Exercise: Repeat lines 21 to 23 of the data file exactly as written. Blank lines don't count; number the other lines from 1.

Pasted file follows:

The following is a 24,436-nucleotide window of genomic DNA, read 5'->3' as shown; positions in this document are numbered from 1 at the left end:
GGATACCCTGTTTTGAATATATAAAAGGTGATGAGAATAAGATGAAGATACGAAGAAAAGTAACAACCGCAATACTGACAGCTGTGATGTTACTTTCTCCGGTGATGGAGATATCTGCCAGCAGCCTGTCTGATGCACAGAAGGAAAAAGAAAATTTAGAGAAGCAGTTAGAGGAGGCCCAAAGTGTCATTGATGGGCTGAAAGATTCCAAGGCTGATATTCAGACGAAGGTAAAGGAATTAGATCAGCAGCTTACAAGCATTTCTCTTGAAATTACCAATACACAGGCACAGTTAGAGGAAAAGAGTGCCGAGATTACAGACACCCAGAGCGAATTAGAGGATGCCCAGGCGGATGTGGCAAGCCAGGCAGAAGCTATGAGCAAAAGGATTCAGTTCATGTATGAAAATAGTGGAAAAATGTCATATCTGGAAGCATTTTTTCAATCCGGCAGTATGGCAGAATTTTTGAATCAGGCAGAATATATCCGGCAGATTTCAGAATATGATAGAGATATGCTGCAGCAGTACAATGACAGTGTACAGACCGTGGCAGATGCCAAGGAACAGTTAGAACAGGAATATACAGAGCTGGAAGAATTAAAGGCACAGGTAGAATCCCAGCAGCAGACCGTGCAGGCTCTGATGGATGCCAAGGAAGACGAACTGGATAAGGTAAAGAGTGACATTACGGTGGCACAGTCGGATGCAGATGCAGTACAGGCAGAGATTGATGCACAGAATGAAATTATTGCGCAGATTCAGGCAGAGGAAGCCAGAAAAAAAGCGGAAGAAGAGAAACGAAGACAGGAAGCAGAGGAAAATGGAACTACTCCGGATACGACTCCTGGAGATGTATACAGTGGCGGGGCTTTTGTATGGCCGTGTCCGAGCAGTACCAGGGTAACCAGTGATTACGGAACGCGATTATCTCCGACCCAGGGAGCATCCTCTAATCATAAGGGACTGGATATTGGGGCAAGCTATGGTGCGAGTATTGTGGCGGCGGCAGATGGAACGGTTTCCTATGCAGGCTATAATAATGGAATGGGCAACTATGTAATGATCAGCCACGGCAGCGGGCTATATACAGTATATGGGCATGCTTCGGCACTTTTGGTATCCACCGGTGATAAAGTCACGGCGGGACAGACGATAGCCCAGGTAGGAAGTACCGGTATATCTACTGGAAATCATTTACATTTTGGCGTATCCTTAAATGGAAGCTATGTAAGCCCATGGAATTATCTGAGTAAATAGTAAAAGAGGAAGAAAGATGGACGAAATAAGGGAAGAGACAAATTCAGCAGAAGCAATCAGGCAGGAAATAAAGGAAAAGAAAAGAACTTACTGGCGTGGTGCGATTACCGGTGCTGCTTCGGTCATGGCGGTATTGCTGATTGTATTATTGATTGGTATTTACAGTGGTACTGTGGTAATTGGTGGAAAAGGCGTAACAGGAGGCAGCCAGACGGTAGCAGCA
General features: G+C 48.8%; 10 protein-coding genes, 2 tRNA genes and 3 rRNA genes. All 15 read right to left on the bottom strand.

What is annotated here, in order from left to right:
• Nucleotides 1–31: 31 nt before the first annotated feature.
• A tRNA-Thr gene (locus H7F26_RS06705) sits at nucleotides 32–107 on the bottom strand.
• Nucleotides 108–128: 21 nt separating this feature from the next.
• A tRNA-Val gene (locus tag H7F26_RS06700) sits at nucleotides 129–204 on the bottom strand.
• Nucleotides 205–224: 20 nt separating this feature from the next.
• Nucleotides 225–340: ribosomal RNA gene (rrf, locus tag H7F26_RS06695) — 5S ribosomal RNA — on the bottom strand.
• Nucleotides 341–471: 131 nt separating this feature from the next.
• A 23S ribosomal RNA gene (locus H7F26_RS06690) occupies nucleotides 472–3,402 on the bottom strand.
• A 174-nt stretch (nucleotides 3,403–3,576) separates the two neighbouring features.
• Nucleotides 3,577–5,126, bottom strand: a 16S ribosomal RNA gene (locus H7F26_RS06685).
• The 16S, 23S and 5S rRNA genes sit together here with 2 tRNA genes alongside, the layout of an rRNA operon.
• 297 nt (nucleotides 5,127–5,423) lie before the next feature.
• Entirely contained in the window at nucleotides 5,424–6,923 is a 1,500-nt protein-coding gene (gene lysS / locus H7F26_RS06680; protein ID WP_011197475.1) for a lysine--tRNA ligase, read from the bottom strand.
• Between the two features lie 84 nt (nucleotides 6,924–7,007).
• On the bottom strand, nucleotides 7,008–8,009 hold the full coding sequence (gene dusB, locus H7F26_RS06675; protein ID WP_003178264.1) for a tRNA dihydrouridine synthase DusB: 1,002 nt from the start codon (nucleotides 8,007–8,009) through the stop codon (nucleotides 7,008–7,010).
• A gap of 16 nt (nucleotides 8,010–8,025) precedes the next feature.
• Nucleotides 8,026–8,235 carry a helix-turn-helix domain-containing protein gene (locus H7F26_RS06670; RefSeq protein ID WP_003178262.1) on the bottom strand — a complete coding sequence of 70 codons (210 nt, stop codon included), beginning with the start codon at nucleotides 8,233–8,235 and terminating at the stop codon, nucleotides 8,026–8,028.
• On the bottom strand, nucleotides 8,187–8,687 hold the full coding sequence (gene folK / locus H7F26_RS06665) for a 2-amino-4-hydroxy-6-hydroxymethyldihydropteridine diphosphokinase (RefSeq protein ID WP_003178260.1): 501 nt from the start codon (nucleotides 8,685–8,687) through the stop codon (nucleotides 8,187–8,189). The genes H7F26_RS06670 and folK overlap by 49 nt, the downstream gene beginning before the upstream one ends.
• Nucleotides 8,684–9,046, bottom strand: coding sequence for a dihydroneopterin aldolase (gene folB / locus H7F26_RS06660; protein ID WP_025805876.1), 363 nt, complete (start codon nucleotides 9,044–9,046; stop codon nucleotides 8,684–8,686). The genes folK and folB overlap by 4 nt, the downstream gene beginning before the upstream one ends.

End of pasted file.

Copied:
• Nucleotides 8,026–8,235 carry a helix-turn-helix domain-containing protein gene (locus H7F26_RS06670; RefSeq protein ID WP_003178262.1) on the bottom strand — a complete coding sequence of 70 codons (210 nt, stop codon included), beginning with the start codon at nucleotides 8,233–8,235 and terminating at the stop codon, nucleotides 8,026–8,028.
• On the bottom strand, nucleotides 8,187–8,687 hold the full coding sequence (gene folK / locus H7F26_RS06665) for a 2-amino-4-hydroxy-6-hydroxymethyldihydropteridine diphosphokinase (RefSeq protein ID WP_003178260.1): 501 nt from the start codon (nucleotides 8,685–8,687) through the stop codon (nucleotides 8,187–8,189). The genes H7F26_RS06670 and folK overlap by 49 nt, the downstream gene beginning before the upstream one ends.
• Nucleotides 8,684–9,046, bottom strand: coding sequence for a dihydroneopterin aldolase (gene folB / locus H7F26_RS06660; protein ID WP_025805876.1), 363 nt, complete (start codon nucleotides 9,044–9,046; stop codon nucleotides 8,684–8,686). The genes folK and folB overlap by 4 nt, the downstream gene beginning before the upstream one ends.